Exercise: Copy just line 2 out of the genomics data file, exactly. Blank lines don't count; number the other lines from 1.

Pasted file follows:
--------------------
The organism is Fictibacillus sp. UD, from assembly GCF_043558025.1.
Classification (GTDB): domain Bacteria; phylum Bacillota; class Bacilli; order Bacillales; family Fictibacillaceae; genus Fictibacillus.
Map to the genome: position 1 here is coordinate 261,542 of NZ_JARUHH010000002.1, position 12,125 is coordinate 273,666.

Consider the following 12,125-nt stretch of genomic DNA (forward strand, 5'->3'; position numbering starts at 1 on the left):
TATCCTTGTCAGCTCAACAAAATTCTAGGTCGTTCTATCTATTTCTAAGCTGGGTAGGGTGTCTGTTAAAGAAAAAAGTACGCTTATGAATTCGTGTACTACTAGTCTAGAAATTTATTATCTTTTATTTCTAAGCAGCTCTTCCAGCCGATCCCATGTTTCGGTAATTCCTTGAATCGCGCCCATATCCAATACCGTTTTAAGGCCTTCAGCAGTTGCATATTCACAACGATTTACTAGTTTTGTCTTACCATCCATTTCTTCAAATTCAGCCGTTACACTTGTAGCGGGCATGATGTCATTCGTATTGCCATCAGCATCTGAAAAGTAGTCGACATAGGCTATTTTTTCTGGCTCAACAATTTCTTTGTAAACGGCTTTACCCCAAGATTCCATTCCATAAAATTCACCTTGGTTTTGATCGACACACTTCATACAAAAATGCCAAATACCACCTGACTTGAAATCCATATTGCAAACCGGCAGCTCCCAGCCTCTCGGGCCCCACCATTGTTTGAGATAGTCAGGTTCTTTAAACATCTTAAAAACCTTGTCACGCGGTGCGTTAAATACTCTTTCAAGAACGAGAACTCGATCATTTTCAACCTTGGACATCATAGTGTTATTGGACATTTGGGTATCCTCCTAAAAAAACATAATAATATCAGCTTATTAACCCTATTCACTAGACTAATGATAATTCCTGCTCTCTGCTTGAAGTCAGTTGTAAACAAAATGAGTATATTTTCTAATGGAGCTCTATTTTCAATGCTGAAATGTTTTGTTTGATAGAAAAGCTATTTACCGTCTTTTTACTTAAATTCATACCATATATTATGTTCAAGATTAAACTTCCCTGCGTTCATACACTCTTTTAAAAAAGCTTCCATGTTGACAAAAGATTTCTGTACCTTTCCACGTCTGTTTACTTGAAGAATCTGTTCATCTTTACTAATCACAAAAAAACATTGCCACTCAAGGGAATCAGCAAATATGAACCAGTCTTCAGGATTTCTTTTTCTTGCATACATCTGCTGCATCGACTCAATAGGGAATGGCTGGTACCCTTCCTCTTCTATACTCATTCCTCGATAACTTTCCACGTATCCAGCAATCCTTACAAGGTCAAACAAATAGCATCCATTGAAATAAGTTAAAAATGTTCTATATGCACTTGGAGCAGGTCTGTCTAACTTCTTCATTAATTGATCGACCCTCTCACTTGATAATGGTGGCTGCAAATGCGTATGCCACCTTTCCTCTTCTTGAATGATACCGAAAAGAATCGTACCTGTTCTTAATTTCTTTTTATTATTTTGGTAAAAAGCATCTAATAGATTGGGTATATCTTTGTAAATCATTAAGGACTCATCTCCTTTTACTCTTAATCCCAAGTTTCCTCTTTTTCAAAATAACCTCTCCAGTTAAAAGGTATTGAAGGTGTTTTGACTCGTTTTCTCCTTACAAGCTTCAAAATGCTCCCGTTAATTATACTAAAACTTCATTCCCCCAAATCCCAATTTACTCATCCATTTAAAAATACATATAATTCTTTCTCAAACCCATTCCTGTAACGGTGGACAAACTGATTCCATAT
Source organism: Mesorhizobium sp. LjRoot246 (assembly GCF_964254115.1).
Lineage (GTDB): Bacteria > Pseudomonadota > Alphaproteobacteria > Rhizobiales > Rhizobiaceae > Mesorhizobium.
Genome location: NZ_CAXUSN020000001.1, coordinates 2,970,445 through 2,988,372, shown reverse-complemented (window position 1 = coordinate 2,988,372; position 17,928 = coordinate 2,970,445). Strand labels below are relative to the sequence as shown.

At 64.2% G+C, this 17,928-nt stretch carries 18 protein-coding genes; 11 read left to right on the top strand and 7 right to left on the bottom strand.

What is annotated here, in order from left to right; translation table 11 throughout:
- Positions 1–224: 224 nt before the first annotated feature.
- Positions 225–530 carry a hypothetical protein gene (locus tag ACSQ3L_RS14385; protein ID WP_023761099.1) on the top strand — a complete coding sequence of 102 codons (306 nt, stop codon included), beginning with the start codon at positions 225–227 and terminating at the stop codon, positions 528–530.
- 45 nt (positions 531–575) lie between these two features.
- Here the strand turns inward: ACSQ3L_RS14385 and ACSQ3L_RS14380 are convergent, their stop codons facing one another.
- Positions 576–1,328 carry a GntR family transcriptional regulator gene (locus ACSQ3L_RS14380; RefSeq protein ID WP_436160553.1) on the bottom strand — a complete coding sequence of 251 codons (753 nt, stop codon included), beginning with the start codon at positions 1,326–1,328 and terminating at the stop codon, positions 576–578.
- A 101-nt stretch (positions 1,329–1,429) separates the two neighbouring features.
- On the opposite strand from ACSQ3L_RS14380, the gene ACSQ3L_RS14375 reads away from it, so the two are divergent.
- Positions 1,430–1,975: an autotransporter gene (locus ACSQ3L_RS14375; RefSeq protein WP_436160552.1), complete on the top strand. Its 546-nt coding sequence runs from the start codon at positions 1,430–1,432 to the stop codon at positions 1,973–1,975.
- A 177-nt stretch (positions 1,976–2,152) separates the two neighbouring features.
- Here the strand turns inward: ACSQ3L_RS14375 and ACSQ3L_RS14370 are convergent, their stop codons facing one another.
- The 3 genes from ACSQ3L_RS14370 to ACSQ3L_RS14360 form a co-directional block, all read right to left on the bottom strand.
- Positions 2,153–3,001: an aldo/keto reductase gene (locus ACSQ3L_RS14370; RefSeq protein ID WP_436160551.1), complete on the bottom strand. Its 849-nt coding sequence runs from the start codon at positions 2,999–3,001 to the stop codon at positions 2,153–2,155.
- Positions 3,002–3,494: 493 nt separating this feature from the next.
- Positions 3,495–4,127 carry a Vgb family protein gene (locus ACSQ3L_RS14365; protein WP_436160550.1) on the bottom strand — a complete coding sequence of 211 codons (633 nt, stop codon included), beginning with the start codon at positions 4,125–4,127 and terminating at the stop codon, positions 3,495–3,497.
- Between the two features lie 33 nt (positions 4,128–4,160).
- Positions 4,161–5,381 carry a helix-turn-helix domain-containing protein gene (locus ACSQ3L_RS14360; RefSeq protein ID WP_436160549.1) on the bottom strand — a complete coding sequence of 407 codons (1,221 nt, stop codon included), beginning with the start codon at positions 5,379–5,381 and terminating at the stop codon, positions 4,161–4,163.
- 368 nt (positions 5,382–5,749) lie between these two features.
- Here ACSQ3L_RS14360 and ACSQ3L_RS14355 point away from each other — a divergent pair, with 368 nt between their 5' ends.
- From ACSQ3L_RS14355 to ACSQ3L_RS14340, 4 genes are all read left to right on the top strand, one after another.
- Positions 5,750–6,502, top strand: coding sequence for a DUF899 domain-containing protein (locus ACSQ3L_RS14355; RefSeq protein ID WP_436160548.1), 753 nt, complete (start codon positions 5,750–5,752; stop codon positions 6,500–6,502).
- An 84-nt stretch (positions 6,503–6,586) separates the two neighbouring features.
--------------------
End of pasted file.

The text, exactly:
Classification (GTDB): domain Bacteria; phylum Bacillota; class Bacilli; order Bacillales; family Fictibacillaceae; genus Fictibacillus.